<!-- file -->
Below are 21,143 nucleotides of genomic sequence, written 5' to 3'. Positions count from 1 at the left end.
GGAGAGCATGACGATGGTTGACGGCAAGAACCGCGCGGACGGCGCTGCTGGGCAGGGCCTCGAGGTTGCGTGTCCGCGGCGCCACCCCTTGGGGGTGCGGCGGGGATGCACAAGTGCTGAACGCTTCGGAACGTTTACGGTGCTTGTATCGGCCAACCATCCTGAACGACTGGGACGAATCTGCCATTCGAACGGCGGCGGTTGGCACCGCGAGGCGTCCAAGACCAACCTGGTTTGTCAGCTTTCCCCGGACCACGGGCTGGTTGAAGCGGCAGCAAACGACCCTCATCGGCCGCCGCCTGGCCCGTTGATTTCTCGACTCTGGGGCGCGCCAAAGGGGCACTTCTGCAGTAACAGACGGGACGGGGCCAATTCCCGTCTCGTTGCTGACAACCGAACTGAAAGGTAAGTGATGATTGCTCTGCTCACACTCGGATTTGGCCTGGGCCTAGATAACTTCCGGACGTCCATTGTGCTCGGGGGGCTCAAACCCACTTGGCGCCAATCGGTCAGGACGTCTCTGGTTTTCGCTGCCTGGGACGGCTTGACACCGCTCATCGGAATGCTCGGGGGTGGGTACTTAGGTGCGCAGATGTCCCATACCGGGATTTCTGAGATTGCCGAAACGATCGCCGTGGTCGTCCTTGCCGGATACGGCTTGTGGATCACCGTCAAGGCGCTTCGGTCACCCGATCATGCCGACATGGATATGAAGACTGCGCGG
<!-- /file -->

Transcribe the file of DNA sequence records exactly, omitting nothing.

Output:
Below are 21,143 nucleotides of genomic sequence, written 5' to 3'. Positions count from 1 at the left end.
GGAGAGCATGACGATGGTTGACGGCAAGAACCGCGCGGACGGCGCTGCTGGGCAGGGCCTCGAGGTTGCGTGTCCGCGGCGCCACCCCTTGGGGGTGCGGCGGGGATGCACAAGTGCTGAACGCTTCGGAACGTTTACGGTGCTTGTATCGGCCAACCATCCTGAACGACTGGGACGAATCTGCCATTCGAACGGCGGCGGTTGGCACCGCGAGGCGTCCAAGACCAACCTGGTTTGTCAGCTTTCCCCGGACCACGGGCTGGTTGAAGCGGCAGCAAACGACCCTCATCGGCCGCCGCCTGGCCCGTTGATTTCTCGACTCTGGGGCGCGCCAAAGGGGCACTTCTGCAGTAACAGACGGGACGGGGCCAATTCCCGTCTCGTTGCTGACAACCGAACTGAAAGGTAAGTGATGATTGCTCTGCTCACACTCGGATTTGGCCTGGGCCTAGATAACTTCCGGACGTCCATTGTGCTCGGGGGGCTCAAACCCACTTGGCGCCAATCGGTCAGGACGTCTCTGGTTTTCGCTGCCTGGGACGGCTTGACACCGCTCATCGGAATGCTCGGGGGTGGGTACTTAGGTGCGCAGATGTCCCATACCGGGATTTCTGAGATTGCCGAAACGATCGCCGTGGTCGTCCTTGCCGGATACGGCTTGTGGATCACCGTCAAGGCGCTTCGGTCACCCGATCATGCCGACATGGATATGAAGACTGCGCGG